- Easy Handling: A healthy ferret is generally energetic, even when you’re handling them. Sick and dying ferrets will be more limb when they’re handled due to lack of energy.
- Noticeable Weight Loss: Dying ferrets will eat a lot less than healthy ones. Since ferrets have a very high metabolism, they’ll start losing a lot of weight very quickly.
- Nausea and Vomiting: Ferrets may vomit from time to time, but when the vomiting is frequent, accompanied by nausea and/or blood, it’s usually a sign of something serious.
- Tremors: While shaking is usually not a problem, a dying ferret may suffer from serious convulsions and seizure attacks due to neurological issues.
- Less common symptoms: These symptoms may include changes in fur structure and color as well as bloody diarrhea or constipation.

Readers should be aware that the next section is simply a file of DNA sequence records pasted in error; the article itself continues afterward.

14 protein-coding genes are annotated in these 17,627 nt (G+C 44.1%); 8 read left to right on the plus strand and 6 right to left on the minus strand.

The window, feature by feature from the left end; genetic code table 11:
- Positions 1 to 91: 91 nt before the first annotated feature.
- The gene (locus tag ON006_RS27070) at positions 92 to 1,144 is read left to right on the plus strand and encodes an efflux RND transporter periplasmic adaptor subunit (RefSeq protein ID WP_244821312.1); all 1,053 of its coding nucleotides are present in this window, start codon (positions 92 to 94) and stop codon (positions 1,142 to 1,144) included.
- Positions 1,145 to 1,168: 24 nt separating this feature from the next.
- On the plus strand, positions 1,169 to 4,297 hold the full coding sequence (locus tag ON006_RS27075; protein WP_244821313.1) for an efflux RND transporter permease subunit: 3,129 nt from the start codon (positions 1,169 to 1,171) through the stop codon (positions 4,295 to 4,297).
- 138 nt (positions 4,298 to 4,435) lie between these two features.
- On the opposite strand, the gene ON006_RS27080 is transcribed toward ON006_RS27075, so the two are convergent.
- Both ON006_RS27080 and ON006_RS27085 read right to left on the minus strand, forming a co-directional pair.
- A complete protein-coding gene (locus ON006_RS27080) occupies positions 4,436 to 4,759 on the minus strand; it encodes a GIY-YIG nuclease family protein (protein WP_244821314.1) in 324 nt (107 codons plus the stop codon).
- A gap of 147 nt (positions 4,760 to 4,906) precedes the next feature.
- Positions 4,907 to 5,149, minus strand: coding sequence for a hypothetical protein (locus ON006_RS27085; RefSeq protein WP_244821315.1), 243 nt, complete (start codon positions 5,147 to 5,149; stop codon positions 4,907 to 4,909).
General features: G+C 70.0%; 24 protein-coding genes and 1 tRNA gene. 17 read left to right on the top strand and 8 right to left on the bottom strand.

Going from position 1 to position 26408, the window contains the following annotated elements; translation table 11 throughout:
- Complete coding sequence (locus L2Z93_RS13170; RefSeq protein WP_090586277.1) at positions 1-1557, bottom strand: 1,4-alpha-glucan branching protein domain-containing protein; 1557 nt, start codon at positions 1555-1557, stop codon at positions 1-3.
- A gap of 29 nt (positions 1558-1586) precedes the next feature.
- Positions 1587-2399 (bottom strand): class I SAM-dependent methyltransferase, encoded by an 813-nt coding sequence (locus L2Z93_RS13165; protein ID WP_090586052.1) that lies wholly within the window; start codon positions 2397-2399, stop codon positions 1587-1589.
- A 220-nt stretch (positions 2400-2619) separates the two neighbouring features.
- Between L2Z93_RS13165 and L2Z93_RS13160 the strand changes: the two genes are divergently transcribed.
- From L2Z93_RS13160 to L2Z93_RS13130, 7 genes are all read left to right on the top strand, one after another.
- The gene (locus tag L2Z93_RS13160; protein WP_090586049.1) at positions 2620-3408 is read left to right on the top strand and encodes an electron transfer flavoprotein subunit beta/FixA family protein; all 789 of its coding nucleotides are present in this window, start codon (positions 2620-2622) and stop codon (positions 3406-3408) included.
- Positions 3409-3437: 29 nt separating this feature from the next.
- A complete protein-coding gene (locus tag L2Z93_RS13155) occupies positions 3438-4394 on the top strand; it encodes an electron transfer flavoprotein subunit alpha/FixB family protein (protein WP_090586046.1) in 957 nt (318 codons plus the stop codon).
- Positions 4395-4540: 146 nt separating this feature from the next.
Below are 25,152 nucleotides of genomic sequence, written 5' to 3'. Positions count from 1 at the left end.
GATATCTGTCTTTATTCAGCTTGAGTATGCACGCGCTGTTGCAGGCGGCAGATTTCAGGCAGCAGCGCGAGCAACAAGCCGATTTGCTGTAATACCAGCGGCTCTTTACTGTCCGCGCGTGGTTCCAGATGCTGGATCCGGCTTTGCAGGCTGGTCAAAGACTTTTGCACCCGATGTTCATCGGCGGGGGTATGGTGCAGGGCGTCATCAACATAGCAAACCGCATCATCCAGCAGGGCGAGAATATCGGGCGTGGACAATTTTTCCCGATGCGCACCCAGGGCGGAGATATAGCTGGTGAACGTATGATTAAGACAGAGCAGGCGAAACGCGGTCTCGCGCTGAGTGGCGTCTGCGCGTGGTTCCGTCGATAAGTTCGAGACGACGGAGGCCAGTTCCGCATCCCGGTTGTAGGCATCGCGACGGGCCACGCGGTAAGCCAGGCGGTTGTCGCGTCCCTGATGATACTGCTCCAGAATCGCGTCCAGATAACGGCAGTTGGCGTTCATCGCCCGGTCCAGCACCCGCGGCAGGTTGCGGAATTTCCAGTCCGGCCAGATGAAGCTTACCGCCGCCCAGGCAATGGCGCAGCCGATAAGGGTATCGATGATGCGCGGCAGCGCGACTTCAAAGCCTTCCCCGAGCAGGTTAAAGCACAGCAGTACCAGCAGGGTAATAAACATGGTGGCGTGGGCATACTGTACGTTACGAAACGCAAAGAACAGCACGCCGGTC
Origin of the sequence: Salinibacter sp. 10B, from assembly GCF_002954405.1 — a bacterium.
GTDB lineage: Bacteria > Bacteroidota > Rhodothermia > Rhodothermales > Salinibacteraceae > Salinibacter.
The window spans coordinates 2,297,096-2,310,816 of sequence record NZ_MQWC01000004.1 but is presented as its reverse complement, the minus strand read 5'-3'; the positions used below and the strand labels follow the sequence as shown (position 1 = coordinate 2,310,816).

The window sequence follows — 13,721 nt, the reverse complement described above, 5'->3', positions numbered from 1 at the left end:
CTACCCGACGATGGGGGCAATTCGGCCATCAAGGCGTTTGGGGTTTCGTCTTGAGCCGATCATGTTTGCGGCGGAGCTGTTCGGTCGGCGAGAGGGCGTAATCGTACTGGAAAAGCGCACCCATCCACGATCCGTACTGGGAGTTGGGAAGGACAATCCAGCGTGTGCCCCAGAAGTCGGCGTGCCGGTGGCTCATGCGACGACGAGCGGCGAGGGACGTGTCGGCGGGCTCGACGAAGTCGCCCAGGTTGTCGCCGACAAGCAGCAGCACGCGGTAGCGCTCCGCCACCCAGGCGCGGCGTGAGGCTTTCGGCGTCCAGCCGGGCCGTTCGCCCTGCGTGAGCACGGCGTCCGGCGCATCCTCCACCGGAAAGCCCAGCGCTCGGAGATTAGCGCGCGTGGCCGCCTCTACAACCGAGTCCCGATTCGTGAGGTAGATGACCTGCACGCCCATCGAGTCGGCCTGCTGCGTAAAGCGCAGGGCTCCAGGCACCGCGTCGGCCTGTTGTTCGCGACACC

If you see any of the previous symptoms, whether your ferret is shaking or not, it’s crucial that you take your pet to the vet immediately in order to receive proper medical care.
As you can see, in most cases, there’s nothing you should worry about when your ferret is shaking, as the behavior is mostly carried out for normal reasons like showing excitement or increasing metabolic rate while eating or sleeping.
Luckily, there are several ways to embrace the behavior and calm your ferret down, but you don’t need to do much if the shaking isn’t accompanied by signs of health issues.